Recent Labor plans to reduce the effect of negative gearing will have no effect on current property investors, and that’s if the plans are actually implemented. If we’ve learned anything from the past 30 years since Negative Gearings introduction, it is that changes are very unlikely to occur.
First of all let’s be quite clear.
Negative Gearing is not going to be disappearing overnight.
Even in the incredibly unlikely event that the proposed changes to Negative Gearing actually go through, current investors will still get the same benefits that they have now. We are going to get into that a bit later, but for the moment the process is known as a Grandfather Clause. In the meantime let’s discuss just how unlikely the planned changes are at going through.
Humour me for a second and open a new tab on your web browser. Type in Negative Gearing to google and click on the news tab at the top or bottom of your browser (if you are on mobile). What you are now seeing is every news article with the phrase ‘Negative Gearing’. Now go to the 10th page of results, then back another 10, and another, and another, until you have gone back to articles from 2014 and before. Funnily enough they almost all say the same thing.
“Is the end in sight for negative gearing?”
“Is it time to scrap negative gearing?”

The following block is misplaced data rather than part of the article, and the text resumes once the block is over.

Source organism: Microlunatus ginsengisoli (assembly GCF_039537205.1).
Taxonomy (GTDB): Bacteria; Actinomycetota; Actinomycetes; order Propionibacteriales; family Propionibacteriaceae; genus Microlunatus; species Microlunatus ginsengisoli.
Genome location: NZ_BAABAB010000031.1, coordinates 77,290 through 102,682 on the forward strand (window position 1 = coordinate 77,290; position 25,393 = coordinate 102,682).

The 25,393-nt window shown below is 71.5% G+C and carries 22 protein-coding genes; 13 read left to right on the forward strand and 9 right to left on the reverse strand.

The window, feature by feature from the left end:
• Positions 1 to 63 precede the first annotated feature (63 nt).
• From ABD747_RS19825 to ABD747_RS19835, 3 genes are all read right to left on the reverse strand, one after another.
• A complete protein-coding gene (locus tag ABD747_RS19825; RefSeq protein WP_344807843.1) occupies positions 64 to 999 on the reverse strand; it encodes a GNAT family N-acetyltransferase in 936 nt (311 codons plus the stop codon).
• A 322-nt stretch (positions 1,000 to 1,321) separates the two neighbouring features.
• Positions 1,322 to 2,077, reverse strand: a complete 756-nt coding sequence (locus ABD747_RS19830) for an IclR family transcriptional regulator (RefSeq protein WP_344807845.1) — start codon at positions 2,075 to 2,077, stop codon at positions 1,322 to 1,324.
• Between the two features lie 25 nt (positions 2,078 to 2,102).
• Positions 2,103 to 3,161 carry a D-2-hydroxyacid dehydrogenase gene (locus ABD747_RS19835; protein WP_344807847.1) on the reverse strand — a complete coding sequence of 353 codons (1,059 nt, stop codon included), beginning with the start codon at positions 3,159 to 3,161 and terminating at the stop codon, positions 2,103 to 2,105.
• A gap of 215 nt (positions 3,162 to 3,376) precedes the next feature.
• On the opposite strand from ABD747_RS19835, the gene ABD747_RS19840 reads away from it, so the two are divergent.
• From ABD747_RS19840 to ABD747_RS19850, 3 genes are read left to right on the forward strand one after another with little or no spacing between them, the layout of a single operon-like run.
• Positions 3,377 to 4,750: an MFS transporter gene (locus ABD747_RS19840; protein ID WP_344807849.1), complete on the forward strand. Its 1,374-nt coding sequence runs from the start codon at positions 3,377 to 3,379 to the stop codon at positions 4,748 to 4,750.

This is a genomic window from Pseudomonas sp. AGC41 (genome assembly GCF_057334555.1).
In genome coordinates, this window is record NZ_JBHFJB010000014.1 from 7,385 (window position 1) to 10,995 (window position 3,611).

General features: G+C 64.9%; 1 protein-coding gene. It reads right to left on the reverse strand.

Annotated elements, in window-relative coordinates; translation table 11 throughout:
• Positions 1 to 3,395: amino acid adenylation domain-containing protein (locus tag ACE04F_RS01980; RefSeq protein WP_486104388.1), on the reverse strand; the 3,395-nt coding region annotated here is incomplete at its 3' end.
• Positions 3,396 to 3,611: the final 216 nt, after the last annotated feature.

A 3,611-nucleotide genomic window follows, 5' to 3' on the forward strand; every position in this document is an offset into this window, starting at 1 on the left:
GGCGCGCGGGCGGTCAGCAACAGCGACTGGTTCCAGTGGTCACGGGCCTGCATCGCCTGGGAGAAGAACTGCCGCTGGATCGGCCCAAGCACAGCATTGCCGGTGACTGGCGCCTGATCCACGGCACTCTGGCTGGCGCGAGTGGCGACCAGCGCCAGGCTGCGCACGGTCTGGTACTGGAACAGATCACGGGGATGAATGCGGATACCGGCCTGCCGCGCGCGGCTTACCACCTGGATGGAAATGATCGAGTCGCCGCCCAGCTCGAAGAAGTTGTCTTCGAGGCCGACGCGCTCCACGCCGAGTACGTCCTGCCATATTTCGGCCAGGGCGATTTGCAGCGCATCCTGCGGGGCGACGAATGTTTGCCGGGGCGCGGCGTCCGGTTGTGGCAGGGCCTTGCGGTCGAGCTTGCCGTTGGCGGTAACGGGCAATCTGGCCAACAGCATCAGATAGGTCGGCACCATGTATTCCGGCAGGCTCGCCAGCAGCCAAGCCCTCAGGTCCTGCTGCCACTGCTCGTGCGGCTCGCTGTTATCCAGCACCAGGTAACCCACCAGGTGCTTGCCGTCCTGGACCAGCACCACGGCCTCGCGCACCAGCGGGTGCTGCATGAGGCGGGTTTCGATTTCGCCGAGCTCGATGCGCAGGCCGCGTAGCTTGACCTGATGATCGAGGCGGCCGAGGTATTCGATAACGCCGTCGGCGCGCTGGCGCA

“Should we do away with Negative Gearing?”
As Betteridge’s law suggests, ‘Any headline that ends in a question mark can be answered by the word no’. For reference two of those are from 2014, and one is from 2011. Now I don’t like to point fingers and say that something is never going to happen, I’m not a politician, but talk about scrapping Negative Gearing has been about for years and nothing has changed. I could even show you articles from 1985, the year after Negative Gearing was introduced, all saying that Negative Gearing is heading to the chopping block.
Why has nothing changed?
Negative Gearing makes investing in property more affordable, which is great for the government. More affordable property means that more people invest, which also means a massive amount of tax revenue comes in from all of the many property related taxes already in place. Unfortunately this also means that there can be a bit of bullying in the marketplace, as those who already own property can use their significant financial leverage to get the best properties.
So why not just cap Negative Gearing at a certain income level?
A great question! And something the labor government should probably answer at some point. For right now though, the proposed changes to Negative Gearing are not great, but only for future investors.
Why only future investors?
As I said earlier, the Grandfather Clause prevents new changes to apply to those already benefiting from the old rules. If you are saving any amount of money through Negative Gearing, it would be extremely unfair for the government to abruptly cut off a large source of savings. Changes to Negative Gearing (if they happen), could only occur to future investors, as a way to make the marketplace fairer. With 883,325 taxpayers claiming deductions, it would be political suicide to make all of them pay their entire tax amounts.
We’ve already seen in the past 10 years what happens when you introduce an all new tax, so what do you think would happen when removing a method for reducing tax? The future would be bleak for the party that did that.
What are your thoughts on Negative Gearing?
Let us know in the comments section below!